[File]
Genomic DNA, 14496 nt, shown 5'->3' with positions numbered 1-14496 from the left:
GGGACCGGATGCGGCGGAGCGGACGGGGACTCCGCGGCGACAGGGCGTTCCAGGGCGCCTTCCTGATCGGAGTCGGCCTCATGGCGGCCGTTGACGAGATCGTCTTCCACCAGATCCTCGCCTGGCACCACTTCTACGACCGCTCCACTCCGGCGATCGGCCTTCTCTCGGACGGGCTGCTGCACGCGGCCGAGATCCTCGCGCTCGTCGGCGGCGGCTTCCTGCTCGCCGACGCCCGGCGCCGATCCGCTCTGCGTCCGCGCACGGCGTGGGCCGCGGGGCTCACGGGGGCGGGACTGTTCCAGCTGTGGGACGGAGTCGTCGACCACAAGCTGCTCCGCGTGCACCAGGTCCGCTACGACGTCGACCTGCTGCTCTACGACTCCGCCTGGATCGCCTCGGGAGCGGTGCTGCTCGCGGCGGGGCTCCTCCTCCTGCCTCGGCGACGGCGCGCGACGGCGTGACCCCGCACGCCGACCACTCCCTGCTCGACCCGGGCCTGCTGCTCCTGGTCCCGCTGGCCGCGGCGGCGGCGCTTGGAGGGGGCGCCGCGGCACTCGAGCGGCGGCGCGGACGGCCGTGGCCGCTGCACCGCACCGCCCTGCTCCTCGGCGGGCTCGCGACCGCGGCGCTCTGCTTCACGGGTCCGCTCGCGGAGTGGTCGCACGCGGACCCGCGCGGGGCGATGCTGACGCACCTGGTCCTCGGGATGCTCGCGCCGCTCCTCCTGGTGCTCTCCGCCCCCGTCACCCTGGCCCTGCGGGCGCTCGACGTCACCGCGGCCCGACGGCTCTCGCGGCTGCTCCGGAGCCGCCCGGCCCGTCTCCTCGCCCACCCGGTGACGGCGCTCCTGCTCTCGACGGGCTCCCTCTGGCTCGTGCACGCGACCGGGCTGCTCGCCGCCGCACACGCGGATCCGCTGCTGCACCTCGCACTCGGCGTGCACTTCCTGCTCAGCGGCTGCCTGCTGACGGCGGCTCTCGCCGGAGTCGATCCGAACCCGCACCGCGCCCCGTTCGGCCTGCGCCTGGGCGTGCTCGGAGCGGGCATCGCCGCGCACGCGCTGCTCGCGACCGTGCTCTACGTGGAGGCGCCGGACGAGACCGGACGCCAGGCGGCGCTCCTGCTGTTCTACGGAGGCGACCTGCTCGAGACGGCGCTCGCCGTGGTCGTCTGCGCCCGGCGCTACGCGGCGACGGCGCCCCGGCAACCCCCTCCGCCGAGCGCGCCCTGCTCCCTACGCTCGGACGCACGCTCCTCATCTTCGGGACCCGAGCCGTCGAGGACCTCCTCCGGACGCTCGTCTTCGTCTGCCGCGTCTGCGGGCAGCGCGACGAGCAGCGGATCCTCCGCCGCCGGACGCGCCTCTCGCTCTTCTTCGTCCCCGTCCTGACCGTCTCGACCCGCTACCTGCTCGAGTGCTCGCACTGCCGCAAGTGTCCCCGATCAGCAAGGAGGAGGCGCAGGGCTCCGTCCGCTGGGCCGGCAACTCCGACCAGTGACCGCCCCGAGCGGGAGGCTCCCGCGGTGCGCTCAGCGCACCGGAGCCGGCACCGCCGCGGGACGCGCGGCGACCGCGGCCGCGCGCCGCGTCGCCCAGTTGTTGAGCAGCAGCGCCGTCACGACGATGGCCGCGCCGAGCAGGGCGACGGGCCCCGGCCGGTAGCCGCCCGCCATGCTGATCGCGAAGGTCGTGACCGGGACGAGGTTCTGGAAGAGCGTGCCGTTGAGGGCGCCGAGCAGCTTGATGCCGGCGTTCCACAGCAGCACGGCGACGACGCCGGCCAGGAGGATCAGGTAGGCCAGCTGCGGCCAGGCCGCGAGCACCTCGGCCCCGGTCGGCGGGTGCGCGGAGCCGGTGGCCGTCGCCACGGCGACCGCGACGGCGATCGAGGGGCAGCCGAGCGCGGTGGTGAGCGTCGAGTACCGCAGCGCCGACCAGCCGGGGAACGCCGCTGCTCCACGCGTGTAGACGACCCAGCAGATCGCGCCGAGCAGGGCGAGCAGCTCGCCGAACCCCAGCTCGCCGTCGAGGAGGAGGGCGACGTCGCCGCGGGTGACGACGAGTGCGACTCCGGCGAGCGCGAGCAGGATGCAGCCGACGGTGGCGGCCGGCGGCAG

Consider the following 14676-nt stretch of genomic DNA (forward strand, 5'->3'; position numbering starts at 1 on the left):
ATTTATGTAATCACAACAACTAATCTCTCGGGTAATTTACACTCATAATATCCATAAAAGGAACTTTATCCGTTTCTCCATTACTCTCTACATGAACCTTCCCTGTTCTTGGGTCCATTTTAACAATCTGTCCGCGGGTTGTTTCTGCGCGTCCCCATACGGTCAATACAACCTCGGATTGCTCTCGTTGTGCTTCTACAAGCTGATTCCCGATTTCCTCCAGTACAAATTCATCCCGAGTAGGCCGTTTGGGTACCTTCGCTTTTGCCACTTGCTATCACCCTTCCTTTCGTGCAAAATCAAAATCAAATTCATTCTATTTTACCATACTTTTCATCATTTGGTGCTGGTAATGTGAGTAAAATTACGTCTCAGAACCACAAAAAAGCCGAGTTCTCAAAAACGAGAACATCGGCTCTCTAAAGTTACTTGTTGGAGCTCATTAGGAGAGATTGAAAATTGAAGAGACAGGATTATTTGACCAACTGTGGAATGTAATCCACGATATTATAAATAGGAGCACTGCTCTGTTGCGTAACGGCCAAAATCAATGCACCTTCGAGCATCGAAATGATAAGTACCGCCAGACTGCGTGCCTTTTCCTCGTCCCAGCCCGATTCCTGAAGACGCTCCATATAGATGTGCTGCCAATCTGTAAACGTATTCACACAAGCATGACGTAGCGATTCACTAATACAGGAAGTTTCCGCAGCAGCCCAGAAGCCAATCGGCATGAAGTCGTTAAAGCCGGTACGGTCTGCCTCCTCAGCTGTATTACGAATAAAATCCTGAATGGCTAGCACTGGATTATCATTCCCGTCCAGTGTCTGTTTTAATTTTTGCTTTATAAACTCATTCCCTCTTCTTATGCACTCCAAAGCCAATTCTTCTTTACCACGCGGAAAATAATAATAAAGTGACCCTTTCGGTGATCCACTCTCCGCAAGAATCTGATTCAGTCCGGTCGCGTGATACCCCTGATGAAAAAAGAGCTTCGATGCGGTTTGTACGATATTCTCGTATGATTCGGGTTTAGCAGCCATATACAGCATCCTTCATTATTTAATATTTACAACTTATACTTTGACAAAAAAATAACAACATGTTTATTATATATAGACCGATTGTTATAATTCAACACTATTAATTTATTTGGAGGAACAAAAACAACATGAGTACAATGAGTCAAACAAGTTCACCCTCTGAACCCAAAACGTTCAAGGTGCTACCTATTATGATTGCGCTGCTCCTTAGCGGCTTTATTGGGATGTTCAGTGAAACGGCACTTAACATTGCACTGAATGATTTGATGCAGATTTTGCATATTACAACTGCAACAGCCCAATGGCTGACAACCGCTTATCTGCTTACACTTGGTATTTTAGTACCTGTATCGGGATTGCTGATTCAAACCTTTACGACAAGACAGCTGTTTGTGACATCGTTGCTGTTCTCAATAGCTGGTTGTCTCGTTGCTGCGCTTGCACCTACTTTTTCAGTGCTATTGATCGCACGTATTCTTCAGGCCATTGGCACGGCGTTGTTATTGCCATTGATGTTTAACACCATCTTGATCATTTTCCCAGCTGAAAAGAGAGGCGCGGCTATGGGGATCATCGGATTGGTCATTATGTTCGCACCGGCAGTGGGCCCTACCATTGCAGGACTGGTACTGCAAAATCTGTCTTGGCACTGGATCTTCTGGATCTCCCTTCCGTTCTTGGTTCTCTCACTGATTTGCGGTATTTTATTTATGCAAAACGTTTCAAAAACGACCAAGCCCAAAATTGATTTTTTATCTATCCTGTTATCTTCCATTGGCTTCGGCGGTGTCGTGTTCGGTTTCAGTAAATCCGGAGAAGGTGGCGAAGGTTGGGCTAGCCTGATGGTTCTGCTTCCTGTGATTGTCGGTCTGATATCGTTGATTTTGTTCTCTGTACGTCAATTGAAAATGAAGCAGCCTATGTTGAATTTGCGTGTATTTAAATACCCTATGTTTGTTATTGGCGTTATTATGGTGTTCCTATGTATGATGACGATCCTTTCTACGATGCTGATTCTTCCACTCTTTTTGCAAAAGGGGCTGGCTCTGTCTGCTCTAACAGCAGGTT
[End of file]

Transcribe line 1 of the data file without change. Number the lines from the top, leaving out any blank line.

Genomic DNA, 14496 nt, shown 5'->3' with positions numbered 1-14496 from the left: